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14-07-2011 | Surgery | Article

Children with minor head trauma do not generally require hospitalization

Abstract

Free abstract

MedWire News: Children with minor blunt head trauma who have normal computed tomography (CT) scan results are at very low risk for subsequent traumatic findings or neurosurgical intervention and do not require hospitalization, suggest study findings.

"We now have definitive evidence supporting discharging most neurologically normal children with head trauma after negative CT scans home from the Emergency Department," said study author James Holmes from the University of California Davis School of Medicine in the USA.

"Sending these patients home with their parents not only provides good, safe care but it also saves costs. It is a win for everyone concerned," he added.

Writing in the Annals of Emergency Medicine, the researchers report results from an observational cohort study of 13,543 children (younger than 18 years) who experienced minor blunt head trauma and were seen at 25 centers in the USA between 2004 and 2006.

The children all had an initial Glasgow Coma Scale (GCS) score of 14 or 15, indicating minor or negligible brain injury, and a normal emergency department CT scan result.

In total, 2485 children were hospitalized including 2107 with a GCS score of 15 and 378 with a GCS score of 14. Of these, 6.0% had a subsequent CT or magnetic resonance imaging (MRI) scan, from which 0.6% had abnormal results. None of the hospitalized children required neurosurgical intervention due to their accident.

The other 11,058 children were discharged home with their parents from the emergency department. Successful telephone or mail follow-up was collected for 8756 of these children. The results of the follow-up showed that 2.00% of the discharged children had a subsequent CT or MRI scan, 0.05% had abnormal CT/MRI results following the scan, and no children required neurosurgical intervention.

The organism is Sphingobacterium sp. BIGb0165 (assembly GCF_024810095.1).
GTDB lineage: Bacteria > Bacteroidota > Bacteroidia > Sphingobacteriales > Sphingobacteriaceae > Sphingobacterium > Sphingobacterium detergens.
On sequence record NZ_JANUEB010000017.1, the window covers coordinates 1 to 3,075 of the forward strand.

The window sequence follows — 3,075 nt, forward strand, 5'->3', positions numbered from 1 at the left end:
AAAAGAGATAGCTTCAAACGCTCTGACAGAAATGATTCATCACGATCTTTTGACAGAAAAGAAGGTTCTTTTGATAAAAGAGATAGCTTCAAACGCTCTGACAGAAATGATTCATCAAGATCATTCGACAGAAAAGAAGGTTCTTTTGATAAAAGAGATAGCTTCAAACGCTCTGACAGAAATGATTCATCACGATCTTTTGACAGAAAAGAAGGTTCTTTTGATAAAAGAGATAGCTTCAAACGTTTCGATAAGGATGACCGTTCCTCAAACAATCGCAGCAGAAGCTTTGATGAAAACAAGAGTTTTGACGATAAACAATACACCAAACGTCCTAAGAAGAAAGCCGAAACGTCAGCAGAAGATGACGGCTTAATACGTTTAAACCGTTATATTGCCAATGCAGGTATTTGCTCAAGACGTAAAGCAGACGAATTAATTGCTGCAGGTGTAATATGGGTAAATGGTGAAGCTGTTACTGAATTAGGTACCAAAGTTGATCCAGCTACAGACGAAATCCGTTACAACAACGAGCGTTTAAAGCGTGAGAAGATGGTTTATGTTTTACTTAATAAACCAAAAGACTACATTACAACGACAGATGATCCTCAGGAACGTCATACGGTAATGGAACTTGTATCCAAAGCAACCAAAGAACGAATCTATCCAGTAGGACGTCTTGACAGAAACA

"One of the goals in the evaluation of children with minor head trauma is to try to avoid CT scan use, if possible," said study co-author Nathan Kuppermann also from the University of California Davis School of Medicine. "If you do a CT scan and the scan is negative, and the child is well, then for goodness sakes let the child go home."

He commented: "Admitting these children after normal CT scans is costly, causes them to spend time away from their families and loved ones, and potentially exposes them to other health risks, such as hospital-borne infections."

The authors conclude that their results suggest that most children with blunt head trauma who have a GCS score of 14 or 15 and a normal CT scan result can be discharged from hospital and observed at home by their parents, as they are at extremely low risk for subsequent abnormal scan results or neurosurgical intervention.

They concede that there may be exceptions to this rule, for example, children with other comorbidities or who are taking anticoagulant medication, so advise caution when applying it.

MedWire (www.medwire-news.md) is an independent clinical news service provided by Springer Healthcare Limited. © Springer Healthcare Ltd; 2011

By Helen Albert

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